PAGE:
Population priorities for successful aging: a randomized vignette experiment

Publication type

Journal Article

Published in

Journals of Gerontology: Series B

Authors

Elise Whitley, Michaela Benzeval and Frank Popham

Publication date

Summary

Objectives: Aging populations have led to increasing interest in “successful aging” but there is no consensus as to what this entails. We aimed to understand the relative importance to the general population of six commonly-used successful aging dimensions (disease, disability, physical functioning, cognitive functioning, interpersonal engagement, and productive engagement). Method: Two thousand and ten British men and women were shown vignettes describing an older person with randomly determined favorable/unfavorable outcomes for each dimension and asked to score (0–10) how successfully the person was aging. Results: Vignettes with favorable successful aging dimensions were given higher mean scores than those with unfavorable dimensions. The dimensions given greatest importance were cognitive function (difference [95% confidence interval {CI}] in mean scores: 1.20 [1.11, 1.30]) and disability (1.18 [1.08, 1.27]), while disease (0.73 [0.64, 0.82]) and productive engagement (0.58 [0.49, 0.66]) were given the least importance. Older respondents gave increasingly greater relative importance to physical function, cognitive function, and productive engagement. Discussion: Successful aging definitions that focus on disease do not reflect the views of the population in general and older people in particular. Practitioners and policy makers should be aware of older people’s priorities for aging and understand how these differ from their own.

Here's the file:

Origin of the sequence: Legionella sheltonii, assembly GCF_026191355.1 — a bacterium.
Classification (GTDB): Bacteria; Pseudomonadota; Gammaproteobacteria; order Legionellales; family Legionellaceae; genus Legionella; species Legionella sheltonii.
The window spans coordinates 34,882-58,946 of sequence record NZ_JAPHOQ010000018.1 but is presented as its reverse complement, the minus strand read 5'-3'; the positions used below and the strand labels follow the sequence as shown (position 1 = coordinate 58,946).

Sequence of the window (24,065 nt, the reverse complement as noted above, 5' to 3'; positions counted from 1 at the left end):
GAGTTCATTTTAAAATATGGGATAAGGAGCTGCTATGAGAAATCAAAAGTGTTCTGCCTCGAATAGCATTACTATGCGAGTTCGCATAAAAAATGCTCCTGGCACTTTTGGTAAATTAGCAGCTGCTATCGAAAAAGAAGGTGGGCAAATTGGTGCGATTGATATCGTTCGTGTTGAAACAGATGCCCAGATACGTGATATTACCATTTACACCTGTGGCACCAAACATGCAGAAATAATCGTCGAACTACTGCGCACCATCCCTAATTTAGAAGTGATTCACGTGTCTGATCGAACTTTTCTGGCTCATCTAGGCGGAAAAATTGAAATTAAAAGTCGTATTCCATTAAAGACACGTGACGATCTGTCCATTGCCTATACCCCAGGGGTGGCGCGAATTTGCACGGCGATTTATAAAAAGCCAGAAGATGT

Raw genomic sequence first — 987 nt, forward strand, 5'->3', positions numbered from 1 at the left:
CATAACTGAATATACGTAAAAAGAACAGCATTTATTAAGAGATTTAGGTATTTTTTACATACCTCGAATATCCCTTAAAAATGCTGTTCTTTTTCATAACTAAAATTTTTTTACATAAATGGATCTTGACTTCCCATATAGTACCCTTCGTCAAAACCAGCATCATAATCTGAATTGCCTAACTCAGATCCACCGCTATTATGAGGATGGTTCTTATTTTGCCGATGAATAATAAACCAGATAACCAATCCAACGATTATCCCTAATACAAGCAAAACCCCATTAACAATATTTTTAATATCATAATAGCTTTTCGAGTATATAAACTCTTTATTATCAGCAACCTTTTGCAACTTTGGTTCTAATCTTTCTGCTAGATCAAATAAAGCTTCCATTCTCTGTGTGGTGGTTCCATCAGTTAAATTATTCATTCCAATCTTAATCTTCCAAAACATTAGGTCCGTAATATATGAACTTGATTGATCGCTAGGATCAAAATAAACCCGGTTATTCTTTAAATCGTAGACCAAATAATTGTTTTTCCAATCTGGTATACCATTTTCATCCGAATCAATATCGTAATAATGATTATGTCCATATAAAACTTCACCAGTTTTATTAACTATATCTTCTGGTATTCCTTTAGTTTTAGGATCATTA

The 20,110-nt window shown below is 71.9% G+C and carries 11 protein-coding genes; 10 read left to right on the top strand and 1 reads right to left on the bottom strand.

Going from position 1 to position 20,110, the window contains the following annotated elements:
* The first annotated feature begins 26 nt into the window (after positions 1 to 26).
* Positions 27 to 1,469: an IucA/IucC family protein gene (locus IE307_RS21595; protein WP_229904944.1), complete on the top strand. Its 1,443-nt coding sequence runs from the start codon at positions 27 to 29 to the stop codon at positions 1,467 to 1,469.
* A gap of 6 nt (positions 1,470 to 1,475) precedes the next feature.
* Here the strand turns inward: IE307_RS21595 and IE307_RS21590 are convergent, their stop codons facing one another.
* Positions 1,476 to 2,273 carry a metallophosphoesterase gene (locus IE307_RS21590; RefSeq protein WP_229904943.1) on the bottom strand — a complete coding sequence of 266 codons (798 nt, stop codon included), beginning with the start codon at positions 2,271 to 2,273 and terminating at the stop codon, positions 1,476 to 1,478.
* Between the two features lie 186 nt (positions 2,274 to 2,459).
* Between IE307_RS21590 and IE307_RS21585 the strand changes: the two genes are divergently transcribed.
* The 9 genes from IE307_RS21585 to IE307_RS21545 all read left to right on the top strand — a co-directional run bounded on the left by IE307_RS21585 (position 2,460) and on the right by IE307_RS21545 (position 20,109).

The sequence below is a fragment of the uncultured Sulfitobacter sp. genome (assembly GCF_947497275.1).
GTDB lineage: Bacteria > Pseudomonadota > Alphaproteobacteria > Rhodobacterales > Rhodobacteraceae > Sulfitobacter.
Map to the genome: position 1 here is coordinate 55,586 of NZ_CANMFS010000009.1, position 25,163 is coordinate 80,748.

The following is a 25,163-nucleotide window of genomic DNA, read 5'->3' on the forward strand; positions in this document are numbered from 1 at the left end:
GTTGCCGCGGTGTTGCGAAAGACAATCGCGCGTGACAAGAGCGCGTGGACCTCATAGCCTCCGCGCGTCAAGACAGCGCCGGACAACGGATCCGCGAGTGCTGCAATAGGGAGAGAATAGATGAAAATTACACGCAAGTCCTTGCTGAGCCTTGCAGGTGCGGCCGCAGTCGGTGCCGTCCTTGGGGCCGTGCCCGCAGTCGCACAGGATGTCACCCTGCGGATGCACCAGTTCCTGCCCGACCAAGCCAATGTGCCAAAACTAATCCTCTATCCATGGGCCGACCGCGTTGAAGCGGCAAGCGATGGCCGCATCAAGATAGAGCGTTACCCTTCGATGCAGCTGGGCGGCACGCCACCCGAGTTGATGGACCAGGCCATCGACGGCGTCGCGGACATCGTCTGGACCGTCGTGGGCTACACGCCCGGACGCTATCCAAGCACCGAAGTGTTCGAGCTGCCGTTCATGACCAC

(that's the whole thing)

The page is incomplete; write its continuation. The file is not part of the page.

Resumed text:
DOI

https://doi.org/10.1093/geronb/gby060

ISSN

16

Subjects

Older People, Demography, Survey Methodology, Well Being, Health and Life Course Analysis

Notes

Open Access; © The Author(s) 2018. Published by Oxford University Press on behalf of The Gerontological Society of America.; This is an Open Access article distributed under the terms of the Creative Commons Attribution License (http://creativecommons.org/licenses/by/4.0/), which permits unrestricted reuse, distribution, and reproduction in any medium, provided the original work is properly cited.; Online Early